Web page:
Indeed, Ron was stunned to discover that the mere lack of clean drinking water compounded the misery—and mortality—of so many young Nicas in Mitch’s wake. The memory of a filtering technology devised by a Guatemalan chemist he’d met years earlier in Ecuador rushed back. It promised a solution and impelled Ron Rivera on a mission to wed this technology with a clay-fired form that could filter impure water. So the “filtron” was born through painstaking trial and error. Ron famously held forth the device for audiences in North America, declaring exuberantly and not a little irony, “I hold in my hand a real WMD—a weapon of mass bacteriological destruction!” Ron committed himself to the promise of crystalline water not for Nicas only but for people around the globe. He could cite backwards and forwards the pertinent and disheartening figures—one sixth of the world’s population lack clean water, 80 percent of illnesses in the developing world stem from contaminated water. Every year 1.7 million children under five years of age die from impure water.
Greater love hath no one than to lay down his life for a friend.
Ron’s relentless efforts to produce a working, dependable water filtration device made him a globetrotter, a truly committed world citizen. He found his way to Vietnam and Cambodia, to Sri Lanka and Indonesia, to sub-Saharan Africa, and the Middle East, sharing the filtron technology and working with local potters to start factories and reproduce the clay form that might snatch life from death and disease. Last summer he visited Nigeria to set up a new factory and while there contracted the deadliest form of malaria. It was detected upon his return to Nicaragua but too late to administer the medications that might have saved his life. By the time he died, Ron Rivera had worked with potters around the world to create thirty filter factories in about the same number of countries.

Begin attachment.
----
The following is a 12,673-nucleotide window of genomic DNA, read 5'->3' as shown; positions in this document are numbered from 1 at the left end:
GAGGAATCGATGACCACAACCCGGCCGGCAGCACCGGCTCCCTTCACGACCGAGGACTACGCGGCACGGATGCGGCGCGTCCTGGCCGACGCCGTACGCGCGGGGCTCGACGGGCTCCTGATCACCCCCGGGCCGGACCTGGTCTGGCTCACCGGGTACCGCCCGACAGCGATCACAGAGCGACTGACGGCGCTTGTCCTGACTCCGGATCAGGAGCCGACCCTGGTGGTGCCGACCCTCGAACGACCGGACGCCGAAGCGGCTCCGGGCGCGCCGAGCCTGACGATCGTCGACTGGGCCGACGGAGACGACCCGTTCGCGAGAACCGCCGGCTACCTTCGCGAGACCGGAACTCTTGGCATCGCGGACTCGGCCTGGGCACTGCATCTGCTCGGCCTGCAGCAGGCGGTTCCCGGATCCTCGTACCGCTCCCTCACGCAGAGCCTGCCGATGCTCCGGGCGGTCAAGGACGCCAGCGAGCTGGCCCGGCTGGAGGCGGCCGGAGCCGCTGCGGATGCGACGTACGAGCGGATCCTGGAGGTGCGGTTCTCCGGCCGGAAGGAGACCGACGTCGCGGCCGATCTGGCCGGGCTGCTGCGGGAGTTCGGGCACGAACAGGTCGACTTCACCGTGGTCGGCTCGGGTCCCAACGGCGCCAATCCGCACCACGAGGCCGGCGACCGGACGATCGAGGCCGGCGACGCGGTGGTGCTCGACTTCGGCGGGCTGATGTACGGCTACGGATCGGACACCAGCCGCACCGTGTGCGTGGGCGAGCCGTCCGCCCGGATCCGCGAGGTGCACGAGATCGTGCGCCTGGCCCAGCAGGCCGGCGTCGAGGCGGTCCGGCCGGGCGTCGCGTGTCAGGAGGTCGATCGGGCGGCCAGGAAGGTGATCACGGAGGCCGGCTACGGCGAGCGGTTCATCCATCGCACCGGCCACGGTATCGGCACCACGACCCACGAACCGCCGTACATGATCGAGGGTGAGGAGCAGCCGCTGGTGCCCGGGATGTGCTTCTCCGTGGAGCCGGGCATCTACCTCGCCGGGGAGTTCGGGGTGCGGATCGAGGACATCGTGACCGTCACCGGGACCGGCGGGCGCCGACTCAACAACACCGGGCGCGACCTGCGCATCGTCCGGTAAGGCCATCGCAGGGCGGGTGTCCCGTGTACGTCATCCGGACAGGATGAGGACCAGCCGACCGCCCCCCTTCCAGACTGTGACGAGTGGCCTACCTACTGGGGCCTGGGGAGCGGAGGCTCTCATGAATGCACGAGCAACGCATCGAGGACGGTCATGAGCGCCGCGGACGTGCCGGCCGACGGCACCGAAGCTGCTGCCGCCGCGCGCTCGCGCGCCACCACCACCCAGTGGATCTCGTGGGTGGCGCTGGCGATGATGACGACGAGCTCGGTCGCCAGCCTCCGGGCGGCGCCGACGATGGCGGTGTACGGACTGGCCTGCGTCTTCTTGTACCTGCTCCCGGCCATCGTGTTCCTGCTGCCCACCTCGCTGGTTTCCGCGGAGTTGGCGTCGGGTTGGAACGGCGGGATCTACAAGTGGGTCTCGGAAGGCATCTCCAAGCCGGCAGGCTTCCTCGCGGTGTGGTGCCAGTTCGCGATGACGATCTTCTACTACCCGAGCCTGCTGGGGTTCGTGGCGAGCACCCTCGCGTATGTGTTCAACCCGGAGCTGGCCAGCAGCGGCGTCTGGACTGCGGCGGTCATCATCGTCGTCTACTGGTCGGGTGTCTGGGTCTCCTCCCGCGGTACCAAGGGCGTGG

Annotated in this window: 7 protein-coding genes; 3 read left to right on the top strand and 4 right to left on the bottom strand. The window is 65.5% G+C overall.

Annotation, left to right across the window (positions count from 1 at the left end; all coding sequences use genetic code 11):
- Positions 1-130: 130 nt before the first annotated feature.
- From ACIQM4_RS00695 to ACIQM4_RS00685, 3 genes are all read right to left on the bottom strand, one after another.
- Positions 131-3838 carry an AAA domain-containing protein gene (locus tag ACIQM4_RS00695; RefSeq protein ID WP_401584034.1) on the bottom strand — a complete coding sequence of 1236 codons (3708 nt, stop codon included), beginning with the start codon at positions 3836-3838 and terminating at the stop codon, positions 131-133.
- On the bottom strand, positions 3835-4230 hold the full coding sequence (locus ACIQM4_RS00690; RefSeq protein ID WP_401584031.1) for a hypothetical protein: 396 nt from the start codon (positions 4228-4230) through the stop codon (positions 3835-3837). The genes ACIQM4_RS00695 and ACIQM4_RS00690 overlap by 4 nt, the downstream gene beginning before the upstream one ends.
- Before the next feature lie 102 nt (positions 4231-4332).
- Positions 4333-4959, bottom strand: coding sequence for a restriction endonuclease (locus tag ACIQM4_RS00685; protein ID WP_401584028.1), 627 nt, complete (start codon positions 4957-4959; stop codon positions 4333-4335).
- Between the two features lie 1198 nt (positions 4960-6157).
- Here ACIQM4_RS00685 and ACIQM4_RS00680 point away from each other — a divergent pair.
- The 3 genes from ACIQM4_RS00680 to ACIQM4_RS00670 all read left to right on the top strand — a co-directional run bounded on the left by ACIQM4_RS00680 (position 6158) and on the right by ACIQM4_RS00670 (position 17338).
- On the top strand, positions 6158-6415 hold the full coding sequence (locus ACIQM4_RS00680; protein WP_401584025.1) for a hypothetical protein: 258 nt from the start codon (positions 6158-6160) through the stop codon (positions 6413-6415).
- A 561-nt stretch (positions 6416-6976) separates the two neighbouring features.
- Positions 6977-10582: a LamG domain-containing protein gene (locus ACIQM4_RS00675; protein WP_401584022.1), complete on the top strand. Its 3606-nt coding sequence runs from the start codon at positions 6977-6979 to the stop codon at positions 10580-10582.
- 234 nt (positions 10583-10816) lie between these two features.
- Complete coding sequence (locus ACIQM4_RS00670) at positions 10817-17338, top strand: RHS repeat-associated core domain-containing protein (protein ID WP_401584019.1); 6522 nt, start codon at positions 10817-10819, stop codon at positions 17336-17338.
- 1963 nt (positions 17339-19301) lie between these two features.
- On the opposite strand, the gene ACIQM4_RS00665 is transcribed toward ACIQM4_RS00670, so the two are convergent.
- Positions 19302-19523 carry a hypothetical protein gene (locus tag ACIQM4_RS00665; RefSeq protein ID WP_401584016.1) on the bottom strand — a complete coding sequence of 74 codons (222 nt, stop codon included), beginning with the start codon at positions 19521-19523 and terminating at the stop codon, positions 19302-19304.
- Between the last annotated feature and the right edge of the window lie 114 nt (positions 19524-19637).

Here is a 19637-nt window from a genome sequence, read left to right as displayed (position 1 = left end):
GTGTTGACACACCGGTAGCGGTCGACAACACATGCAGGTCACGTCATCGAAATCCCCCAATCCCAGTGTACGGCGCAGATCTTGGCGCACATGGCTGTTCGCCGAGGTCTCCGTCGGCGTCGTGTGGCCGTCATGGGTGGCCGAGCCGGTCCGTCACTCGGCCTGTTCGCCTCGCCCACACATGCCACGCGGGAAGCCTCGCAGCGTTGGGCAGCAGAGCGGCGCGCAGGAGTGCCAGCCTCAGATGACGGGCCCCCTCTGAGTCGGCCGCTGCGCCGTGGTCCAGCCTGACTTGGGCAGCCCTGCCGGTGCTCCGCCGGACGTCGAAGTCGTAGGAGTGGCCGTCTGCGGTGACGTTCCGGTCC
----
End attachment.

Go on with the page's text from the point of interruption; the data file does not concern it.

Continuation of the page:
You will recognize them by the fruits they bear.... Not everyone who calls me “Lord, Lord” will enter the kingdom of heaven, but only those who do the will of my heavenly Father.
I’ve learned that Ron Rivera was a self-proclaimed atheist and not a Christian. This raises interesting questions I cannot readily answer. The realities of the Kingdom are assuredly larger, grander, and more capacious than all human efforts or words to encapsulate them—no metaphor is adequate. What about Ron? Perhaps Ron was too engaged in the vital struggles of the world to be concerned about labels. Perhaps he had grown weary, skeptical of politics—and of religious claims as just another form of politics—to be bothered. Maybe he just had too much work to accomplish to sweat the theological details. Perhaps he even had some affinity with some of those old Cretan battle axes I grew to admire in Nikos Kazantzakis’s great novel Captain Mikalis—in the crisis of Crete, in the crisis of life, waiting for God wasn’t always efficacious, best to take action because God didn’t seem to be there at the most critical junctures. Maybe God wants—indeed needs— our help, and religion prevents us from acting, from doing what we know cries out to be done. Ron saw what needed doing, and he did it. I would like to do it as well.
Managua is far away now, the days here much cooler, but challenging questions remain. I still search after answers that will quench the mind’s thirst. Christian or not, Ron Rivera was engaged in bringing the kingdom of peace, hope and life—the water of life—to so many in Nicaragua, Latin America, and around the globe. And so I take heart, my soul unburdened, knowing that the gospel is alive and well and living in Nicaragua. Turns out Nicaragua is exporting revolution after all, though not the kind some feared in the 1980s. We should all take heart. God bless the memory, the life and the ongoing work of Ron Rivera. May we, like him, apply our minds and hands to growing the kingdom—así en la tierra como en el cielo. On earth as it is in heaven. AMEN
I am an honest man
From the land where palms grow
Before I die
I want to share these poems
From my soul.
My poems are clear green,
They are flaming crimson,
My poems are a wounded fawn
Searching through the hills.
With the poor people of the earth
I want to cast my lot.
The coolness of the mountains
Pleases me more than the sea.
José Martí, Guantanamera
Richard Chapman is Associate Professor of History at Concordia College, Moorhead, Minnesota. The author wishes to extend his deepest gratitude for the gracious hospitality of Joe Mulligan and María López Vigil, Catholics by training and tradition, good Christians by example, and exemplary human beings by practice. López Vigil’s essay on Ron Rivera, “The Constant Potter,” a near companion during the writing of this homily, may be accessed in English translation at http://www.envio.org.ni/articulo/3997.